Sleep duration, sleep deprivation and the sleep-wake cycle are thought to play an important role in the generation of epileptic activity and may also influence seizure risk. Hence, people diagnosed with epilepsy are commonly asked to maintain consistent sleep routines. However, emerging evidence paints a more nuanced picture of the relationship between seizures and sleep, with bidirectional effects between changes in sleep and seizure risk in addition to modulation by sleep stages and transitions between stages. We conducted a longitudinal study investigating sleep parameters and self-reported seizure occurrence in an ambulatory at-home setting using mobile and wearable monitoring.
Sixty subjects wore a Fitbit smartwatch for at least 28 days while reporting their seizure activity in a mobile app. Multiple sleep features were investigated, including duration, oversleep and undersleep, and sleep onset and offset times. Sleep features in participants with epilepsy were compared to a large (n = 37921) representative population of Fitbit users, each with 28 days of data. For participants with at least 10 seizure days (n = 34), sleep features were analysed for significant changes prior to seizure days.
A total of 4956 reported seizures (M = 83, SD = 130) and 30485 recorded sleep nights (M = 508, SD = 445) were included in the study. There was a trend for participants with epilepsy to sleep longer than the general population, although this difference was not significant. Just 5 of 34 participants showed a significant difference in sleep duration the night before seizure days compared to seizure-free days. However, 14 of 34 subjects showed significant differences between their sleep onset (bed) and/or offset (wake) times prior to seizure occurrence. In contrast to previous studies, the current study found undersleeping was associated with a marginal 2% decrease in seizure risk in the following 48 h (p < 0.01). Nocturnal seizures were associated with both significantly longer sleep durations and increased risk of a seizure occurring in the following 48 h.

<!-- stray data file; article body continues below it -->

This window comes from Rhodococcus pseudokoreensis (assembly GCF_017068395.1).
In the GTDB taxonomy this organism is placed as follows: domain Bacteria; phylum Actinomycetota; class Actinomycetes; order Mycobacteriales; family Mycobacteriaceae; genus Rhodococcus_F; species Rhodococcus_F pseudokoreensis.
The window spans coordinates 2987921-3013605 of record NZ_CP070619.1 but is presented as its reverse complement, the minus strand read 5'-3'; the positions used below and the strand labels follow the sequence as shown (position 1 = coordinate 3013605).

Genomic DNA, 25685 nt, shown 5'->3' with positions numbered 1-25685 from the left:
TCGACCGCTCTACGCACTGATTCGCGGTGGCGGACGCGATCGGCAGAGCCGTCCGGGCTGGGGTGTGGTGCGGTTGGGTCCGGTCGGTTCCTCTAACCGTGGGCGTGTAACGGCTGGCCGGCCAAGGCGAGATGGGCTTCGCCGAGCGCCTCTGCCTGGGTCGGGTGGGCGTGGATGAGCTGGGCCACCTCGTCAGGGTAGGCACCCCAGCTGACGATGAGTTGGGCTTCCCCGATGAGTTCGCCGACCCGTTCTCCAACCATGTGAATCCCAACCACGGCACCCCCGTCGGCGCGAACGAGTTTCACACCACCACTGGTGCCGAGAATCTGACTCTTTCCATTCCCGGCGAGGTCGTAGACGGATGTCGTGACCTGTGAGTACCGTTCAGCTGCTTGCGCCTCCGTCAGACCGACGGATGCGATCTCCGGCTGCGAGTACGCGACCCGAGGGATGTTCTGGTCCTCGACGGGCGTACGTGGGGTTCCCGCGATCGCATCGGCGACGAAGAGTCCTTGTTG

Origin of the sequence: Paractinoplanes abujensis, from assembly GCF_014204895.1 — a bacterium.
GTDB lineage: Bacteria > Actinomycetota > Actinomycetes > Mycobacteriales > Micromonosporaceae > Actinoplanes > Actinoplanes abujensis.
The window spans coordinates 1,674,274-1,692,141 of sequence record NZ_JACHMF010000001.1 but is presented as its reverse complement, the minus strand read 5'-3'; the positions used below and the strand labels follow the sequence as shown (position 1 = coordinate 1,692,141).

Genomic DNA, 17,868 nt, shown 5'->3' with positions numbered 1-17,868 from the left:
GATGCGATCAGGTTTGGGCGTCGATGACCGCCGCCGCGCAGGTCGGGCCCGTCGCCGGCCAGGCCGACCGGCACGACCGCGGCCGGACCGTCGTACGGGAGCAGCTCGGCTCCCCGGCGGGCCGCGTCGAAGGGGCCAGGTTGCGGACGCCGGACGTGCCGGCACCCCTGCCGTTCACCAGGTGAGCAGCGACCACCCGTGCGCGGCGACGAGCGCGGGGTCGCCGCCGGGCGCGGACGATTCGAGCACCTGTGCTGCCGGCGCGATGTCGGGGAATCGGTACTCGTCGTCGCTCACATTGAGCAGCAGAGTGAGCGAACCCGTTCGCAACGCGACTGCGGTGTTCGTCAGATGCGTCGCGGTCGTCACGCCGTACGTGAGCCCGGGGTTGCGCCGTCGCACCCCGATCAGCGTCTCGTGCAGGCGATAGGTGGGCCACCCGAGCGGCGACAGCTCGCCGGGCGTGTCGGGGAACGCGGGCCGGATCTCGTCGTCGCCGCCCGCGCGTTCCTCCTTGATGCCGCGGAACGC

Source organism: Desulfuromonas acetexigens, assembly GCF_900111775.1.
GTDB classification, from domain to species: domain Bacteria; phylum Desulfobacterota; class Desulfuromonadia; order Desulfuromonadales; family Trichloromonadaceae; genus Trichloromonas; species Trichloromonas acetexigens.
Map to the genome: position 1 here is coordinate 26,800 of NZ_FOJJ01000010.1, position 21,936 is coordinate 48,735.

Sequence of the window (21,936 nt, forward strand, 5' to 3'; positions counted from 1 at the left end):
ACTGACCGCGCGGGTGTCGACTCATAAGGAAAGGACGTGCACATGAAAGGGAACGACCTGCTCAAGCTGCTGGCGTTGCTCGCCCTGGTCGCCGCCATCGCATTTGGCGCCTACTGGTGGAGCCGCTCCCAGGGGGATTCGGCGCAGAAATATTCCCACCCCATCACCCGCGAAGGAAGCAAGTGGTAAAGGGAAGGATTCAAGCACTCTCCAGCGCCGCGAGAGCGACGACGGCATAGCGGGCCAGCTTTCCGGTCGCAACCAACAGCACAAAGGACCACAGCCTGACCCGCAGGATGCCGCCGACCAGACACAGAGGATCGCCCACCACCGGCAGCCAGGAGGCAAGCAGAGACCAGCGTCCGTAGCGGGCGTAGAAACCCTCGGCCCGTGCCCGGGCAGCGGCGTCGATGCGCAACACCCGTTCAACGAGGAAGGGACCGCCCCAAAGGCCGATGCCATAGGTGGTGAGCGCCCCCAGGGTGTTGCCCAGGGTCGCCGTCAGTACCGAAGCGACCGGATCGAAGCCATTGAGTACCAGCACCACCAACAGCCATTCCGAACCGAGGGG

Overall, the presented results demonstrated that day-to-day changes in sleep duration had a minimal effect on reported seizures, while patient-specific changes in bed- and wake-times were more important for identifying seizure risk the following day. Nocturnal seizures were the only factor that significantly increased the risk of seizures in the following 48 h on a group level. Wearables can be utilised to identify these sleep-seizure relationships and guide clinical recommendations or improve seizure forecasting algorithms.
Rachel E Stirling, Cindy M Hidajat, David B Grayden, Wendyl J D’Souza, Jodie Naim-Feil, Katrina L Dell, Logan D Schneider, Ewan Nurse, Dean Freestone, Mark J Cook, and Philippa J Karoly.
Published on 9 January 2023
Patient-specific changes in bed- and wake-times were more important for identifying seizure risk the following day.